Their red zone defense and passing defense were ineffective.

A few games saw the Cowboys defense bow down. Part of the reason the New York Giants came back against the Cowboys in Week 14 was because the Cowboys couldn't make a stop on defense. The Arizona Cardinals pulled off a late touchdown drive in the fourth quarter and a single big play to beat the Cowboys.

In October, the Cowboys defense couldn't preserve the lead against the New England Patriots after Romo had brought the Cowboys back from a 10-point deficit.

In the finale, Romo attempted a last stand against the Giants with a second half comeback. Nevertheless, the defense folded once he brought the Cowboys within seven.

Romo shouldn't have to carry the Cowboys to victory every time. The defense should be able to hold the fort down when the time comes.

Eli Manning was able to count on the Giants defense to keep other teams out when he rallied the team. They forced the San Francisco 49ers to three-and-outs in their last three full possessions in the NFC Championship Game. The Miami Dolphins had a turnover and two three-and-outs in their three fourth-quarter possessions as Manning brought the Giants to victory.

Certainly, Jones will have an eye on defensive players in the draft. A solid cornerback like Dre Kirkpatrick or Janoris Jenkins is a must, as well as a pass-rusher to help DeMarcus Ware. 

Conclusion: Jones Needs to Help Romo Before It's Too Late

As surprising as it is, Romo is already headed towards the latter part of his career. He'll be 32 at the beginning of next season. Eventually, he won't have the stuff left to carry the team on his own. At that point, Jones will have to make sure Romo has a good offensive line to keep him healthy and a solid running game to supplant him when he's having an off game.

The Cowboys have let Romo get injured and have had only one playoff appearance in the last four seasons.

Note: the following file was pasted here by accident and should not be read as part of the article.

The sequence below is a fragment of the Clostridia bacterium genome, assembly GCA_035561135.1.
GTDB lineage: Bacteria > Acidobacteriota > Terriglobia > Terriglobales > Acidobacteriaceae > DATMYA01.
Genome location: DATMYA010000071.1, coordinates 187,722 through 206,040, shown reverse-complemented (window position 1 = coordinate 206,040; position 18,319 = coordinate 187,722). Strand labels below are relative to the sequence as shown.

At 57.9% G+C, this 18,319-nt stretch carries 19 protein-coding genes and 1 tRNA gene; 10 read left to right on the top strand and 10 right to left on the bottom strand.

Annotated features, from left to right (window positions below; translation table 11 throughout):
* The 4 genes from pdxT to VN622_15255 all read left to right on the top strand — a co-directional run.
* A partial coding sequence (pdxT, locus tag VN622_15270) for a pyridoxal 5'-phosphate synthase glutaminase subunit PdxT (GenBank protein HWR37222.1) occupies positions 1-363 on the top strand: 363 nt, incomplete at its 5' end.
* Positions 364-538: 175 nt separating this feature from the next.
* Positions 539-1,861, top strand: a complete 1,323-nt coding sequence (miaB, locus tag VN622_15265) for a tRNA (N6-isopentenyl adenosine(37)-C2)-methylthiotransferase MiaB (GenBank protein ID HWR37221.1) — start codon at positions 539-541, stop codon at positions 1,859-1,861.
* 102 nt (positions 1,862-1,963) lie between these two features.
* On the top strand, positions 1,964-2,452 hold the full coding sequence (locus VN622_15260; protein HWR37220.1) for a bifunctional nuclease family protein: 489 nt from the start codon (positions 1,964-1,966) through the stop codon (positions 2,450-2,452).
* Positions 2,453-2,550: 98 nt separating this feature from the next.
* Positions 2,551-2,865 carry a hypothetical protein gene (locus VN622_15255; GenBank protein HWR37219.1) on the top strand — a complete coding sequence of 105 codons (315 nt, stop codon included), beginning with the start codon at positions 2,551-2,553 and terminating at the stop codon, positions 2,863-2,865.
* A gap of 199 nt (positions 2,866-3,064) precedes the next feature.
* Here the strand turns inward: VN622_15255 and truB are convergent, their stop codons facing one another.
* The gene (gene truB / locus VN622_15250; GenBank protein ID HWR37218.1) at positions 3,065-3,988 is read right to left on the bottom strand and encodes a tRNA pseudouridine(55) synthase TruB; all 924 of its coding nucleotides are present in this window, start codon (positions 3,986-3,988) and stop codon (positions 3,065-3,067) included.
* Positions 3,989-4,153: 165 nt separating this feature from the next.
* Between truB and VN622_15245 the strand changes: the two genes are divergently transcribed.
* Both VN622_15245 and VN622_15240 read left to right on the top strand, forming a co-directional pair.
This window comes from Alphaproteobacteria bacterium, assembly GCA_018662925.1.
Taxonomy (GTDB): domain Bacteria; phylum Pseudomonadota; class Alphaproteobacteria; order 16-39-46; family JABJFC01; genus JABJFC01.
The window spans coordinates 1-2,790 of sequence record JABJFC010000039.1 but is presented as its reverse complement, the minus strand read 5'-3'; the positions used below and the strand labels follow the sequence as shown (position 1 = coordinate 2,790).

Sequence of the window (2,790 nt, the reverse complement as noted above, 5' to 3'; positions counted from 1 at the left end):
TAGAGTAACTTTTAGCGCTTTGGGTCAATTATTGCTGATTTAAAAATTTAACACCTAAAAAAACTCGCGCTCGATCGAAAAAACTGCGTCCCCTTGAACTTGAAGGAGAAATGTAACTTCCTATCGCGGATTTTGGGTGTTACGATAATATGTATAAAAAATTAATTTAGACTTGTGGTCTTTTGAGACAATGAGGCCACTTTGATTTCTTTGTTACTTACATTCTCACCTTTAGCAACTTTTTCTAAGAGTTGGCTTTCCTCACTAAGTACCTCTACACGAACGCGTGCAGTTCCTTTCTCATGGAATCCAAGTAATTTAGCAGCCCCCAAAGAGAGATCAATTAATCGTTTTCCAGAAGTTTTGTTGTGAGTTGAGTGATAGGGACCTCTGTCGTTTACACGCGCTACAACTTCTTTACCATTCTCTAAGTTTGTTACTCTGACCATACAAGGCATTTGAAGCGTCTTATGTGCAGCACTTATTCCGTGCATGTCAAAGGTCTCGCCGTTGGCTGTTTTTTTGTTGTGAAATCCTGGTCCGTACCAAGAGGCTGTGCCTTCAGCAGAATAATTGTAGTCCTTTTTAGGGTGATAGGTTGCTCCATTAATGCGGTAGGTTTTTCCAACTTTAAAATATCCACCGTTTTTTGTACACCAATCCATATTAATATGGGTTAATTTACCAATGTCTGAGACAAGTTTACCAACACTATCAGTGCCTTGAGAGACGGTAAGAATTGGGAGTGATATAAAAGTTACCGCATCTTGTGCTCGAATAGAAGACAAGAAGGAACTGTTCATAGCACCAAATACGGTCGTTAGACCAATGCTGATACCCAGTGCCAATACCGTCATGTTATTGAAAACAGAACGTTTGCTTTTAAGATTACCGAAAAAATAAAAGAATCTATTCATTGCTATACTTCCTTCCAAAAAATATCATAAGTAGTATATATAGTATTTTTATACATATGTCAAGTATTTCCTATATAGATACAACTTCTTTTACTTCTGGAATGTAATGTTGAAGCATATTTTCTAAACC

Romo's team has quit on him, not the other way around.

As Dallas Morning News writer Rich Gosselin said on Fox Sports Southwest's SportsDay On Air, Jones and the Cowboys have "wasted the prime of his career."

Romo is a very good quarterback. He's accurate, competitive and endearing. This last season saw Romo overcome blown games and injuries to carry the Cowboys to compete for the NFC East title.

The only thing missing from Romo's resume is playoff success.

Critics would say that it's on Romo. He can't win in December and he can't win in the playoffs. He doesn't have the demeanor to be a great quarterback.

However, critics fail look beyond the national talking point that they reiterate when talking about Romo.

This tired national talking point misses the real picture with the Cowboys. Jones hasn't given Romo an effective offensive line or a stout defense. Also, Jones has stumbled through drafts of recent years with reaches and inflated talent. One can't forget how Jones projects his ego on the Cowboys organization.

People who persistently harp on Romo for his purported inadequacies should shift their eyes and wonder what Jones has done for his star quarterback.